Data privacy is essential to building trust, further digital innovation
Vivien Mah of EY Consulting observed a great push in the world, calling for higher standards of protecting the privacy of customers.
Vivien Mah is a Partner with the EY Business Consulting team in Malaysia. Prior to joining the company in 2011, Mah was with a Big 4 consulting firm in Singapore and was part of the Asia-Pacific third-party risk and security team of an international bank, where she focused on governance, compliance, and protection controls on digital assets and information.
She currently leads large-scale transformation programmes for governance and compliance initiatives; digital audit; trust by design and global data privacy agenda.
Mah has over 16 years of experience in the fields of information technology, retail, manufacturing, and oil & gas. Her focus areas include technology risk advisory, enterprise risk management, governance and compliance, data privacy programmes and technology audit services.
She has also been an active member of the Information Systems Audit and Control Association (ISACA) and is a Board of Director (2022/2023) in the ISACA Malaysia Chapter and a member of the International Association of Privacy Professionals since 2011. At the same time, she is an advocate of the Diversity, Equity and Inclusive (DE&I) agenda in EY, focused on championing the agenda of Women in Technology.
In talking about the Malaysian business landscape, Mah pointed out that the ever-changing digital world will urge organisations to address where they stand on data privacy, digital surveillance technology, encryption algorithms, artificial intelligence (AI) and facial recognition technology.
“Organisations that have deployed newer digital technologies without embedding privacy by design principles or little to no input from privacy professionals may face difficulty in regaining customers' trust if their information has been breached,” she said.
Mah spoke with Malaysia Management Excellence Awards to discuss how the consulting landscape has fared since the pandemic, how trends in management are shaping the ways of working, and how management can promote a more diverse and inclusive environment.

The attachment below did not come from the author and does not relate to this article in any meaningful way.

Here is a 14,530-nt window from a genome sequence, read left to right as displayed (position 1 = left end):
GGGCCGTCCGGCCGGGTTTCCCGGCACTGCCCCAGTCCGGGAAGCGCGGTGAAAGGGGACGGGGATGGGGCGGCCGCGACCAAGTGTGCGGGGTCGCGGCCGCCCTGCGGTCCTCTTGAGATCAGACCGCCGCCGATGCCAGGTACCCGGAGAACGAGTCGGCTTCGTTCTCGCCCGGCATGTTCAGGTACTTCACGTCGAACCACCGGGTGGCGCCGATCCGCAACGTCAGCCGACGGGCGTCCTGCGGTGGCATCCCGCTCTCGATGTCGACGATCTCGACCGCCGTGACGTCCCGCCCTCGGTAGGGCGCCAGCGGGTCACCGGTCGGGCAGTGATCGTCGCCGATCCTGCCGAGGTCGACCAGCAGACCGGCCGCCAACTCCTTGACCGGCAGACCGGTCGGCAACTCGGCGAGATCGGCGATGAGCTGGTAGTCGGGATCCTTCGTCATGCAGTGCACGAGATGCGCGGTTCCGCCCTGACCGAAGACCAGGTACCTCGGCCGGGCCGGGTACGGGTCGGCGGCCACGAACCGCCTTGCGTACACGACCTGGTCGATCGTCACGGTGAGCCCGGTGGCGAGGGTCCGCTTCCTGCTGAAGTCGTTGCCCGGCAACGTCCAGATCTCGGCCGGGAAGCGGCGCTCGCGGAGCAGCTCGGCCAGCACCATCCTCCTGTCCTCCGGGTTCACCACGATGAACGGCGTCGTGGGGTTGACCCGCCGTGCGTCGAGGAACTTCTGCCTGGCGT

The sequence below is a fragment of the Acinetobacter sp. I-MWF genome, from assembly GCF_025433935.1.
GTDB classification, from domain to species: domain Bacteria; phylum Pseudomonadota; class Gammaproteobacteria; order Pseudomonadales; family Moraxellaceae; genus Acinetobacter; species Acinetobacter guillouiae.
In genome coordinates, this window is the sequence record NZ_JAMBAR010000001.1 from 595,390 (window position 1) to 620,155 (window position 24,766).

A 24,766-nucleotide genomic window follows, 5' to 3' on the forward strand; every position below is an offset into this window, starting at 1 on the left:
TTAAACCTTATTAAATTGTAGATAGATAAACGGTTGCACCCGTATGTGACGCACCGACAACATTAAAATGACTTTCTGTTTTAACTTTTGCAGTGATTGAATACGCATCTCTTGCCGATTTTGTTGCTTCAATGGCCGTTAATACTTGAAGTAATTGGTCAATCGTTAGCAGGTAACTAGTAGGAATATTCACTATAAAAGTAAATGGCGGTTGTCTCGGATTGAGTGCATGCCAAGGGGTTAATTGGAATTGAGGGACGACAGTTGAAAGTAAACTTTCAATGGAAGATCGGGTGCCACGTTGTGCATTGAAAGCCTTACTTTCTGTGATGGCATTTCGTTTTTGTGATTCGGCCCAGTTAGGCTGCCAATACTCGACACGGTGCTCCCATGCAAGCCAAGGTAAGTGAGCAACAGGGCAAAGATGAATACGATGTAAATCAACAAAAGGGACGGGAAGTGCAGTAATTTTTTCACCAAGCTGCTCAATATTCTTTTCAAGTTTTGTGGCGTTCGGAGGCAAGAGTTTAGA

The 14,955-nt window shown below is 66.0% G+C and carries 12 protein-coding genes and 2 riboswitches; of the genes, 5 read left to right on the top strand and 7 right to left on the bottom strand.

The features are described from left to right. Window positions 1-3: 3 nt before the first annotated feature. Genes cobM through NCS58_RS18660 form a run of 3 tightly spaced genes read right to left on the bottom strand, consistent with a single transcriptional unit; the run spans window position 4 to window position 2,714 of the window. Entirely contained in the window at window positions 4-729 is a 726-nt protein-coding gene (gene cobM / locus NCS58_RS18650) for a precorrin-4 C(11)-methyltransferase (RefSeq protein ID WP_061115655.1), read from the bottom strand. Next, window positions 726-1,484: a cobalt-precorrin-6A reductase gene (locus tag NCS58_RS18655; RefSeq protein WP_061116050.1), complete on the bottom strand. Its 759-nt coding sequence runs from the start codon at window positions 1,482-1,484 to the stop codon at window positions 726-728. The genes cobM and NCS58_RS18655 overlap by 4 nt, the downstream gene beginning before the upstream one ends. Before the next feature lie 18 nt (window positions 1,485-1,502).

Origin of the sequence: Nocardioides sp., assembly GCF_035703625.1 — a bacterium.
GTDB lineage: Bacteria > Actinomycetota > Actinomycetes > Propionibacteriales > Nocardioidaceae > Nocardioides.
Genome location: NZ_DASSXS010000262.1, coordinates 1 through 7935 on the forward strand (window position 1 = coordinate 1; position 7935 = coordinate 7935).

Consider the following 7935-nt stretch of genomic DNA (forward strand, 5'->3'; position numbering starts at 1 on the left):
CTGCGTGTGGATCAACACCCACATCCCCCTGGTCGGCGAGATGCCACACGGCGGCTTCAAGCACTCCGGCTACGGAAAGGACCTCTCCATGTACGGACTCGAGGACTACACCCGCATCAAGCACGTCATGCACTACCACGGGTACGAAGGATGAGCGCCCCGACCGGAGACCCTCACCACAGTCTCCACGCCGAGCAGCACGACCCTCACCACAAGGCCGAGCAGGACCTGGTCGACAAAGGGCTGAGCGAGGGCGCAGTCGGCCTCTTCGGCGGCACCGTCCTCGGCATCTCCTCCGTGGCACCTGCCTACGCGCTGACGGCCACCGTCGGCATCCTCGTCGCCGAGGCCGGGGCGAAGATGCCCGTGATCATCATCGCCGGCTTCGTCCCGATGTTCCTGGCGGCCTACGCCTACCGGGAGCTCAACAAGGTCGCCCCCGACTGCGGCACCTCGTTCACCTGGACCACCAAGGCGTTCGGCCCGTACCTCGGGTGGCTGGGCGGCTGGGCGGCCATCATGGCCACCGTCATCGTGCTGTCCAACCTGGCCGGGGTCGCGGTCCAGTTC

How do you think the Malaysia consulting industry has fared since the onset of the pandemic? How has the industry adapted to the challenges it has faced in the previous years?
The pandemic has definitely set the pace for digital acceptance and accelerated digital transformation. It has changed the way we work, the way we think and how we prioritise certain areas over others.
Whilst the industry dealt with what we called the "great resignation" back in 2020/2021, the uncertainty over the pandemic’s effects on the economy and the high unemployment rate in 2022 have kept employees in their current jobs. However, we are currently faced with the challenge of retaining our talent in the country. The consulting industry is losing its talent to overseas entities, driven mostly by a desire for higher total pay, better career opportunities, flexibility, and international exposure.
Employees around the world, including Malaysia, now hold more sway in the job market, according to the EY 2022 Work Reimagined Survey – with more than one-third (36%) of Malaysian respondents saying they are likely to quit in the next 12 months. In response to this, many consulting organisations, including EY, have developed mobility programmes, flexibility at work and international project assignments to provide our people with the experience and the hope to retain talent in-country.
Technology and digital skill sets continue to be a challenge for the industry. The boom in digital transformation, enterprise data hubs, e-procurement, and AI technology isn’t going away anytime soon. There is too much risk around controls, security, data privacy and the right framework – tools and processes - to support these new challenges. The drive to become an “intelligent organisation” requires more than just technology. It is a fundamental transformation that sweeps across an organisation’s value chain, people, and its culture. Having the right competency and skill set to determine the right balance between technology and its underlying processes is still scarce.
What do you think are the most critical topics that organisations need to address over the next 5 years?